The first few days after transplant
Depending on how properly your new kidney is running you may require to continue to restrict some foods for a small time. Your dietitian team will let you know if this is necessary. You must try to eat well during this period to help your wound heal. If you are getting it difficult to complete your meals inform the ward staff or the dietitian.
What to do when you go home
Once your organ is running properly you will no longer require to be on a specific diet but it is essential that you still watch what you eat and have a healthy balanced diet. This is especially important as your transplant medications can increase your blood pressure, cholesterol and blood sugar levels. These medications can also reduce your bones so you want to have a good consumption of calcium and vitamin D.
PRECAUTIONS TO BE TAKEN
1. WORK-OUT REGULARLY
Weight increase after kidney transplantation is normal. Several people have a better appetite after transplantation due to an improved sense of well-being and the steroid medication taken. Maintaining a healthy body weight in the Body Mass Index (BMI). Daily moderate work-out and an active lifestyle help maintain ideal body weight and blood pressure, which in turn staves off the risk of kidney problems.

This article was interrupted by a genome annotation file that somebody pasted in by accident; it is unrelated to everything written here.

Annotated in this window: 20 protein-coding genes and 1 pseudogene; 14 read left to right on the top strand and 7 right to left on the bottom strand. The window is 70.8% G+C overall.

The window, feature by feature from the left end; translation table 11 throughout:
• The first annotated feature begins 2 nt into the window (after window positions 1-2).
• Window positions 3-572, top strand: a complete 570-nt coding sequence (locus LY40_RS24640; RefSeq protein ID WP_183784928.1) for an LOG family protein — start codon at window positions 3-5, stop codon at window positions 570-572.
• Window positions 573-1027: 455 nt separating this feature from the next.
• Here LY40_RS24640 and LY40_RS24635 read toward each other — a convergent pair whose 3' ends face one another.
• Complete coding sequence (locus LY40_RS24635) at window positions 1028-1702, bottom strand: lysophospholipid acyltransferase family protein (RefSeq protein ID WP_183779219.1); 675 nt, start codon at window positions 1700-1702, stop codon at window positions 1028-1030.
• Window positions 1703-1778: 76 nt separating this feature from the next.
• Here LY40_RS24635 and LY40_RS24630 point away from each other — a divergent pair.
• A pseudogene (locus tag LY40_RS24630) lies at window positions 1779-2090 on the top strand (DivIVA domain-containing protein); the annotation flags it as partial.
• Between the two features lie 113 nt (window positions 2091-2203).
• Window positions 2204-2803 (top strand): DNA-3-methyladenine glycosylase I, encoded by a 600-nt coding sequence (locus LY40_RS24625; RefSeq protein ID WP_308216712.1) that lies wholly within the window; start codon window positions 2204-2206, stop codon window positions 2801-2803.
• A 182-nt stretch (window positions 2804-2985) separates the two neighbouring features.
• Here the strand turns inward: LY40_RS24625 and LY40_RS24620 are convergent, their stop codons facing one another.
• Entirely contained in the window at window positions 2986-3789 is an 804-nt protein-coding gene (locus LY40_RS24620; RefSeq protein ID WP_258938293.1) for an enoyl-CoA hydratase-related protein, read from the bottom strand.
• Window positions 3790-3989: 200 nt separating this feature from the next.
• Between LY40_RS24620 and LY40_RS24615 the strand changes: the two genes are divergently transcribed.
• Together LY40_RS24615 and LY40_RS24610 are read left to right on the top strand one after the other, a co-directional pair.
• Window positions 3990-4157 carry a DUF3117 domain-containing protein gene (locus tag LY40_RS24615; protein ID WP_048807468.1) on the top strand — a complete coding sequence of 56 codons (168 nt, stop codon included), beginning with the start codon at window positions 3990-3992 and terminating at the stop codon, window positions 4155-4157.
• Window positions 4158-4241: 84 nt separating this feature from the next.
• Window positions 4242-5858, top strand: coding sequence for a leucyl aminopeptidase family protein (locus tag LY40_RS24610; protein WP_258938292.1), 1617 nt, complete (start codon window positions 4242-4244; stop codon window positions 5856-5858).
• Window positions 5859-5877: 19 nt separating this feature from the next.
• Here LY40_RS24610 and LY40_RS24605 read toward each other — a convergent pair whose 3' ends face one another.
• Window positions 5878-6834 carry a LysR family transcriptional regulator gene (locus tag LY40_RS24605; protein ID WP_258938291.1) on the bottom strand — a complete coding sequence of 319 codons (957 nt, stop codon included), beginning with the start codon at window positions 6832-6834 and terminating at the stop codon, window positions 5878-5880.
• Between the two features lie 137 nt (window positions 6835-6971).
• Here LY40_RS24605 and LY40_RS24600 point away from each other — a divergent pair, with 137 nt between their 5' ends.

2. STAY HYDRATED
Drinking enough liquids helps the kidneys to pass excess sodium, toxins, and urea from the body. Around four to five liters of liquids daily will decrease the risk of impaired kidney function.
3. MANAGE BLOOD PRESSURE
High blood pressure is known to be a major risk factor for kidney dysfunction. Lifestyle changes make a lot of difference in keeping your blood pressure levels within a normal range. Limiting excess salt diet also reduces your risk of producing high blood pressure. Managing blood pressure is very important both before and after transplantation. The doctor will decide how much sodium is best for kidney recipients.
4. Maintain a healthy bone
A rapid decline in bone mineral density occurs in the early stage of a kidney transplant. Bone mineral density remains low even the rate of bone loss decelerate or cease after 3 years of transplant. Reduced calcium absorption due to Prednisone, hyperparathyroidism, abnormal vitamin D metabolism are the potential factors that further weaken the bone. There is an improved risk of bone decline for women, especially post-menopausal women.
5. Keep your food safe and maintain hygiene
Kidney transplantation recipients are more susceptible to food borne illness such as listeriosis as a result of their compromised immune system. Kidney recipients should follow the food safety precaution, for example, minimize or reduce raw food consumption like salad, raw fish and so on. Kidney recipients can consult a dietitian to learn more about food safety.